LACAR takes the newest Highlander out for a spin and finds that Toyota is poised to defend its market share in the red-hot crossover SUV space.
If you’re the CFO of a mainstream automotive OEM, there’s only one battle worth fighting: the battle for supremacy in the red-hot SUV/CUV marketplace. Americans love their wide-open spaces, and that only somewhat ironically applies to the interior of our vehicles as well.
No stranger to excelling in providing the driving public with what they want, Toyota has no shortage of experience in the SUV space. The 4Runner (along with the Bronco and Tahoe) was one of the founding members of the SUV society, the RAV4 practically invented the CUV space, and the Highlander was the top-selling crossover SUV for years.
The Highlander, first introduced in 2000 has been a hit year in and year out. With more choices than ever for lucky consumers, Toyota is launching its fourth-generation amid an all-out war for market supremacy. Judging from my week with the top-of-the-line 2020 Highlander Platinum AWD, it won’t be easy to wrest share from Toyota and the well-established Highlander marquee.
I’ve had a long and positive relationship with the Toyota Highlander, dating back to the first generation. Toyota, specifically PR overlord Ming-Jou Chen, was kind enough to provide a loaner so that I could shuttle my girlfriend and our friends around our favorite place on earth, the Napa Valley. The Highlander was a comfortable private wine train and impressive enough to show my girlfriend the benefits of becoming my wife.
Fast-forward a decade, and my wife and I (and our new baby) were minutes away from pulling the trigger on a Sienna at my second favorite stomping ground, Longo Toyota. Right when I was about to turn in the cool card (btw I know minivans are fantastic, this is 30’s Glenn), I caught a glimpse of the all-new third-generation Highlander. It looked like it had ditched its RAV4 bulbiness for a more truckish feeling. Once we caught a glimpse of the interior, we were hooked.
It was like whoever designed the USS Enterprise was recruited by CALTY. It looked futuristic, and it was functional to the nth degree. There were USB ports and cupholders everywhere, captain’s chairs with integrated tray table, and most eye-catching of all — the most cleverly designed backlit shelves for cell phones and other items incorporated right under the entertainment stack. I swear those shelves sold the car for us. To this day, whoever designed the interior of the Highlander deserves to have their jersey hung up in the lobby at Toyota’s Plano HQ and the keys to a gold Highlander.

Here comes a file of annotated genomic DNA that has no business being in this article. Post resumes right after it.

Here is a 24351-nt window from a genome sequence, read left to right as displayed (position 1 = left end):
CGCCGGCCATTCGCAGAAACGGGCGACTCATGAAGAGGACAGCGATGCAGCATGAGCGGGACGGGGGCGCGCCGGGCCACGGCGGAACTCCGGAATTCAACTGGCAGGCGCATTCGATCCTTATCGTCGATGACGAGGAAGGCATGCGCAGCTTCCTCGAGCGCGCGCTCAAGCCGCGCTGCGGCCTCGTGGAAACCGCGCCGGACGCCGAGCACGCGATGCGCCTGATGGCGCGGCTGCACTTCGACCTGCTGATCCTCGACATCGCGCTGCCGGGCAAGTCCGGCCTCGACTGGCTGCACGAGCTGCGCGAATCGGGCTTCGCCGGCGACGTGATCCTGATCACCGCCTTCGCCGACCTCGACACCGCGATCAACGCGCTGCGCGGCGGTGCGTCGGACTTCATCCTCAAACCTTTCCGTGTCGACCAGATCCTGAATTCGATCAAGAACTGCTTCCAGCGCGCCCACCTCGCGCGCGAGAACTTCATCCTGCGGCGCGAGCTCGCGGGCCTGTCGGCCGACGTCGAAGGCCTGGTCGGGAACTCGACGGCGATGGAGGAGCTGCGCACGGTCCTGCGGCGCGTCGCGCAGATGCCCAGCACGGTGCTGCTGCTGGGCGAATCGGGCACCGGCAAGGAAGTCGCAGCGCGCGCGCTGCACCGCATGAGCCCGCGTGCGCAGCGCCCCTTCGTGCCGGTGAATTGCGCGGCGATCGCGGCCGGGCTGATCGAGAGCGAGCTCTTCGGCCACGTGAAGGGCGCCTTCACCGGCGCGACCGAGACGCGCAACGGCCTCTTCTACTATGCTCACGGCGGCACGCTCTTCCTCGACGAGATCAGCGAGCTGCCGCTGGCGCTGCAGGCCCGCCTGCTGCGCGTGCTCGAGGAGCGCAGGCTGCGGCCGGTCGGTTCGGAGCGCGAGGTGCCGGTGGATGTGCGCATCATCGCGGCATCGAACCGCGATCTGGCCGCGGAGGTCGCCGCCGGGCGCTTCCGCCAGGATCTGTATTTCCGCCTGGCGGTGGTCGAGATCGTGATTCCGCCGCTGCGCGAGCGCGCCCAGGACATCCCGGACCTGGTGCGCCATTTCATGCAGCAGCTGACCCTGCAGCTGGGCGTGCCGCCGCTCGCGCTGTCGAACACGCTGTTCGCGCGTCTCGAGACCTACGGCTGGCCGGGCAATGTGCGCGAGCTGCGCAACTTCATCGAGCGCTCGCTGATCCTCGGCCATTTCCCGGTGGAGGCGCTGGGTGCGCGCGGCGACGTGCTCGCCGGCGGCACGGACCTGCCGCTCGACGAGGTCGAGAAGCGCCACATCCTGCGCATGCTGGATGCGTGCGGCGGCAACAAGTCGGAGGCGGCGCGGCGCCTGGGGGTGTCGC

Make that a 2020 Highlander Platinum, the top trim of the new generation. It is a worthy successor and poised to help Toyota defend its position at the pinnacle of crossover SUV sales.
Third-generation owners will recognize the 2020 Highlander immediately. While technically a ground-up redesign on Toyota’s newer TNGA platform, most of the exterior sheet metal is carried over. Except in the front, where Toyota has transformed the Highlander with modern styling cues including creases, flares, and power bulges n the hood to make it much more aggressive and relevant design-wise. The headlights are edgier than before, and the Highlander’s grill takes on the Toyota truck design language first debuted on the current-generation Tacoma and used on the new RAV4 to great success.
From the sides and the back, you’d be forgiven for mistaking this for a 2019 Highlander. The only obvious tell is the taillights that are sleeker than those on the outgoing model. Our tester came in an attractive blue called Moon Dust and featured 20-inch wheels that are available on Limited and Platinum trims only. On the Platinum, the front lip and rear “diffusor” are painted a satin silver. Other than this detail and the wheels, all Highlander trims share essentially the same exterior design. The result of these updates is that the new Highlander strikes the right balance of conservative and aggressive. It would fit right into the Lexus stable as well as other luxury marquees. With other mainstream brands like Hyundai, Kia, and Chevrolet stepping up their design game in the red-hot SUV market, the Highlander’s good looks will be key to preserve market share.
The Highlander’s greatest strength has always been its interior design. It is attractive and highly-functional from bow to stern. The Highlander packs a lot of utility and creature comforts into its 136.1 cubic feet of passenger volume.